Dr. Milana places great emphasis on adapting her approach to a child’s developmental level and providing a testing environment that is approachable and comfortable for them. She also values collaboration with families and outside providers to facilitate supports and services that are tailored to a child’s specific needs.

Before joining NESCA, Dr. Milana completed a two-year postdoctoral fellowship at Boston Children’s Hospital in the Developmental Medicine department, where she received extensive training in the administration of psychological and neuropsychological testing. She has also received assessment training from Beacon Assessment Center and The Brenner Center. Dr. Milana graduated with her B.A. from the University of New England and went on to receive her doctorate from William James College (WJC). She was a part of the Children and Families of Adversity and Resilience (CFAR) program while at WJC. Her doctoral training also included therapeutic services across a variety of settings, including an elementary school, the Family Health Center of Worcester and at Roger Williams University.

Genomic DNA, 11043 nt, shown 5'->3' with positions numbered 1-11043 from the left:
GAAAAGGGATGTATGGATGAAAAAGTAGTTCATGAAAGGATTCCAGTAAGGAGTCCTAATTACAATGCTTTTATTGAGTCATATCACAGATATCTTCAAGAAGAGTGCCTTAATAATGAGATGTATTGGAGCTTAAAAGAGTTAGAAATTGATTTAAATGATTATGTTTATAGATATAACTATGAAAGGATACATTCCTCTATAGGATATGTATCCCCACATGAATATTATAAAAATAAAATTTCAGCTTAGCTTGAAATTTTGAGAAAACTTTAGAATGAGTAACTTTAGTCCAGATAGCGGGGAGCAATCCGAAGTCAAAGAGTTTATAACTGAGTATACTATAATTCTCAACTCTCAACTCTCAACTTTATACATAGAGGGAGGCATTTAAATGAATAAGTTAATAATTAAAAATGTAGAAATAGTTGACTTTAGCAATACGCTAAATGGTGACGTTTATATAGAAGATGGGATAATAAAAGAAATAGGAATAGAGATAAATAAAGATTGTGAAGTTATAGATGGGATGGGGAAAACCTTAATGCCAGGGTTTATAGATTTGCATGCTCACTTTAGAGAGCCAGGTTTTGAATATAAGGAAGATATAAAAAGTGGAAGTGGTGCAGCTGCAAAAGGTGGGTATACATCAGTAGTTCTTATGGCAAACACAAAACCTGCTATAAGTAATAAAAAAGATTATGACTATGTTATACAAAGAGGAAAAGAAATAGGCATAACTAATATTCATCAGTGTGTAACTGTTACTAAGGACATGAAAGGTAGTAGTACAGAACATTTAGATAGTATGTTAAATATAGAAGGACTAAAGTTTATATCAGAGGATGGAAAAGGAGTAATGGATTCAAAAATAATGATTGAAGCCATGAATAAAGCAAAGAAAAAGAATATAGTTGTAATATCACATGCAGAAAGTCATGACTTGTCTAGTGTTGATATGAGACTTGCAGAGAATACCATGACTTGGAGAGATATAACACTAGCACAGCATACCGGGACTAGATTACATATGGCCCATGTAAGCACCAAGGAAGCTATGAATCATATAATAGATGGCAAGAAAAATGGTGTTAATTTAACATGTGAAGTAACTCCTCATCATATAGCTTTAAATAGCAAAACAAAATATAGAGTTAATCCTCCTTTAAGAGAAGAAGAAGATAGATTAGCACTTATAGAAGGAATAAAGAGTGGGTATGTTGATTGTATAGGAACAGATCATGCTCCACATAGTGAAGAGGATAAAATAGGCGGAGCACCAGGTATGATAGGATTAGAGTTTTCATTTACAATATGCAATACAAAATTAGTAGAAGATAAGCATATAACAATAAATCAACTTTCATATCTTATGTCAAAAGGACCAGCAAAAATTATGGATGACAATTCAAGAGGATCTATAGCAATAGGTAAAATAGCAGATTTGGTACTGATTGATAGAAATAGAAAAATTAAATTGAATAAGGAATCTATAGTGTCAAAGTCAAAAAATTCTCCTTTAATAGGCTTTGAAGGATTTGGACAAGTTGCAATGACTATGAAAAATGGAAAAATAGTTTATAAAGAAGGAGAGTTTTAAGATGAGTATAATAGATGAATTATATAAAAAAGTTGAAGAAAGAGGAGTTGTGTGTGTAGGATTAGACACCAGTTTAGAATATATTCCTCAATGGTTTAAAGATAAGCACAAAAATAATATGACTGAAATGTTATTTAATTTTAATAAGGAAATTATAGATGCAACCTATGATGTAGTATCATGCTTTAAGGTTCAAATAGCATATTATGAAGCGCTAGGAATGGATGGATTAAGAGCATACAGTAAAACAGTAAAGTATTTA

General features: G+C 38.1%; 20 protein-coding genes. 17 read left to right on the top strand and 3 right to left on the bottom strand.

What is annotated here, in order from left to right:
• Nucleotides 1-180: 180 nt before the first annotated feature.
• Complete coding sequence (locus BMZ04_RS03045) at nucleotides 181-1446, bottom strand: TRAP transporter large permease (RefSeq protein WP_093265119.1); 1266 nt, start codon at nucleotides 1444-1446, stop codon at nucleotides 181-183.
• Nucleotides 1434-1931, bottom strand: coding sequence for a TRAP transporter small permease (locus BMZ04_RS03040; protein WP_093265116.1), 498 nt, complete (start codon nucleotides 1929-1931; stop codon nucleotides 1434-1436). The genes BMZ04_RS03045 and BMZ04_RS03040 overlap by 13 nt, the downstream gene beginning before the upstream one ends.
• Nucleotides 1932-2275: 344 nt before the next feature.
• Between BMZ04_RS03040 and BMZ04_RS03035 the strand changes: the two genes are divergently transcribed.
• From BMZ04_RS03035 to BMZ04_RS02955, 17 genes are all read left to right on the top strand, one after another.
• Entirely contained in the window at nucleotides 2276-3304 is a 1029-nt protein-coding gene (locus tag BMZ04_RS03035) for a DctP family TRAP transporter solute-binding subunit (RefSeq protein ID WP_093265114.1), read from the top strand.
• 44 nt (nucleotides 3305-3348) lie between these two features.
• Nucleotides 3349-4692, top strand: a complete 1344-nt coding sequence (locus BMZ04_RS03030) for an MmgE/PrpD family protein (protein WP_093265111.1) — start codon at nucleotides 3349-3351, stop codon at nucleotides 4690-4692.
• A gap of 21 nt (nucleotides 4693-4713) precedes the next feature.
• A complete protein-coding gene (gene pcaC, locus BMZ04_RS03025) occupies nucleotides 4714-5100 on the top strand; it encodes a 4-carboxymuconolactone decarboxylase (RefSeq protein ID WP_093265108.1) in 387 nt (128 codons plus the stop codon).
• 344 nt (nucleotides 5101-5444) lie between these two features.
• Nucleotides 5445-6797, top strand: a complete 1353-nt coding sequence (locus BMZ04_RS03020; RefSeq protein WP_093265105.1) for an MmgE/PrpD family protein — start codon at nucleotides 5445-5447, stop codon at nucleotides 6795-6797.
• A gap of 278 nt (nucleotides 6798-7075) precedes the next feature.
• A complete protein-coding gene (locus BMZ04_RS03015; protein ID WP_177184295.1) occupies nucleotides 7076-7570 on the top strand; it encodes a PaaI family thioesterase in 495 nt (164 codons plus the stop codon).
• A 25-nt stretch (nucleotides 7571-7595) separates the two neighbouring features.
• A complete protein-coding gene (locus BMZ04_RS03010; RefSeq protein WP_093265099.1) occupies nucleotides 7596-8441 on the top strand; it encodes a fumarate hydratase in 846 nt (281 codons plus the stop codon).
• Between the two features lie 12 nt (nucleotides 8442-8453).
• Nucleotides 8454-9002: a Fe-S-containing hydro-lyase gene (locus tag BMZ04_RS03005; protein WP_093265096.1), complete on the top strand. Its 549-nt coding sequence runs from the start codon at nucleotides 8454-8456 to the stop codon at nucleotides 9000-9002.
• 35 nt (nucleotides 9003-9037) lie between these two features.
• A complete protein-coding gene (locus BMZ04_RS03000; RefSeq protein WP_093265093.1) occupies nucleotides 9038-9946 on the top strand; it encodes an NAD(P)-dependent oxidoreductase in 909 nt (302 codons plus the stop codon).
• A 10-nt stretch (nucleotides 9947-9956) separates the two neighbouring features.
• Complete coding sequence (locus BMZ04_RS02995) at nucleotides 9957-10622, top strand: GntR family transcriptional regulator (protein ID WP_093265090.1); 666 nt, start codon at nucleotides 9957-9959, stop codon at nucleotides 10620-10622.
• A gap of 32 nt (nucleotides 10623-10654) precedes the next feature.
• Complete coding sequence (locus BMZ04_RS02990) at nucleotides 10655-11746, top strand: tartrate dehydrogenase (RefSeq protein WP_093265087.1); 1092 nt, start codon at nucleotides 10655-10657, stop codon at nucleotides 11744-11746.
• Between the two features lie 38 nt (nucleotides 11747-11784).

Dr. Milana grew up in Maine and enjoys trips back home to see her family throughout the year. She currently resides in Wrentham, Massachusetts, with her husband and two golden retrievers. She also enjoys spending time with family and friends, reading, and cheering on the Patriots, Bruins, Red Sox, and Celtics.​


To book an evaluation with Pediatric Neuropsychologist Dr. Milana or one of our many other expert neuropsychologists or therapists, complete NESCA’s online intake form

Neuropsychology & Education Services for Children & Adolescents (NESCA) is a pediatric neuropsychology practice and integrative treatment center with offices in Newton and Plainville, Massachusetts, as well as Londonderry, New Hampshire. NESCA serves clients from preschool through young adulthood and their families. For more information, please email info@nesca-newton.com or call 617-658-9800.